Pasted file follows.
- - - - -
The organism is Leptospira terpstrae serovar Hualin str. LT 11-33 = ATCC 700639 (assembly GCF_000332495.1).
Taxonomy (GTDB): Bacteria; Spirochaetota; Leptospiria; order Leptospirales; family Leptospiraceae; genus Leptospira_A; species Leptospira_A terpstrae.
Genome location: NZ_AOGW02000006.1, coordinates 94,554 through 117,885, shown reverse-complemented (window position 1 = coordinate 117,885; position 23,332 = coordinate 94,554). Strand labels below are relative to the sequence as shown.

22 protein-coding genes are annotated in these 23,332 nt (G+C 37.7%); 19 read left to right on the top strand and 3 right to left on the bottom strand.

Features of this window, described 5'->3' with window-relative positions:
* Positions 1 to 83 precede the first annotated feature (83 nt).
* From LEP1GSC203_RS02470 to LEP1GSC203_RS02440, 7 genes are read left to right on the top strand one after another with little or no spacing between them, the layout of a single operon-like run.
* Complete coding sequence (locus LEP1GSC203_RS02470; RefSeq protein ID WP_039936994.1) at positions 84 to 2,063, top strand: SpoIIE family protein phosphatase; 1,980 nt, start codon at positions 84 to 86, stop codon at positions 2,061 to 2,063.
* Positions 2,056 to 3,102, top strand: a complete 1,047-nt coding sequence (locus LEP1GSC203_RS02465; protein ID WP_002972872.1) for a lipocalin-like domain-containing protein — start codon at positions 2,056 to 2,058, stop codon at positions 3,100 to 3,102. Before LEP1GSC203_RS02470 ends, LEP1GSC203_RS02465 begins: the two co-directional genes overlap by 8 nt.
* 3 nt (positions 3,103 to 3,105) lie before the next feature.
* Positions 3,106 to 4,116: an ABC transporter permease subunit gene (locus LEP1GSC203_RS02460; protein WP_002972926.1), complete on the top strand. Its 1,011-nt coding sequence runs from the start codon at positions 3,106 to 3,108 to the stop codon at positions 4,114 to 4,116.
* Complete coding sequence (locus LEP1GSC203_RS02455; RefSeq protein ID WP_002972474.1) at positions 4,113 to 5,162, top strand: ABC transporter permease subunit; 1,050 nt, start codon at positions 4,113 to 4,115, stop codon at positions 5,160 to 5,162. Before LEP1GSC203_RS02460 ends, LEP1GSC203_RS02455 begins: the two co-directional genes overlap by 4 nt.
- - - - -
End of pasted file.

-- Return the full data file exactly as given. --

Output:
The organism is Leptospira terpstrae serovar Hualin str. LT 11-33 = ATCC 700639 (assembly GCF_000332495.1).
Taxonomy (GTDB): Bacteria; Spirochaetota; Leptospiria; order Leptospirales; family Leptospiraceae; genus Leptospira_A; species Leptospira_A terpstrae.
Genome location: NZ_AOGW02000006.1, coordinates 94,554 through 117,885, shown reverse-complemented (window position 1 = coordinate 117,885; position 23,332 = coordinate 94,554). Strand labels below are relative to the sequence as shown.

22 protein-coding genes are annotated in these 23,332 nt (G+C 37.7%); 19 read left to right on the top strand and 3 right to left on the bottom strand.

Features of this window, described 5'->3' with window-relative positions:
* Positions 1 to 83 precede the first annotated feature (83 nt).
* From LEP1GSC203_RS02470 to LEP1GSC203_RS02440, 7 genes are read left to right on the top strand one after another with little or no spacing between them, the layout of a single operon-like run.
* Complete coding sequence (locus LEP1GSC203_RS02470; RefSeq protein ID WP_039936994.1) at positions 84 to 2,063, top strand: SpoIIE family protein phosphatase; 1,980 nt, start codon at positions 84 to 86, stop codon at positions 2,061 to 2,063.
* Positions 2,056 to 3,102, top strand: a complete 1,047-nt coding sequence (locus LEP1GSC203_RS02465; protein ID WP_002972872.1) for a lipocalin-like domain-containing protein — start codon at positions 2,056 to 2,058, stop codon at positions 3,100 to 3,102. Before LEP1GSC203_RS02470 ends, LEP1GSC203_RS02465 begins: the two co-directional genes overlap by 8 nt.
* 3 nt (positions 3,103 to 3,105) lie before the next feature.
* Positions 3,106 to 4,116: an ABC transporter permease subunit gene (locus LEP1GSC203_RS02460; protein WP_002972926.1), complete on the top strand. Its 1,011-nt coding sequence runs from the start codon at positions 3,106 to 3,108 to the stop codon at positions 4,114 to 4,116.
* Complete coding sequence (locus LEP1GSC203_RS02455; RefSeq protein ID WP_002972474.1) at positions 4,113 to 5,162, top strand: ABC transporter permease subunit; 1,050 nt, start codon at positions 4,113 to 4,115, stop codon at positions 5,160 to 5,162. Before LEP1GSC203_RS02460 ends, LEP1GSC203_RS02455 begins: the two co-directional genes overlap by 4 nt.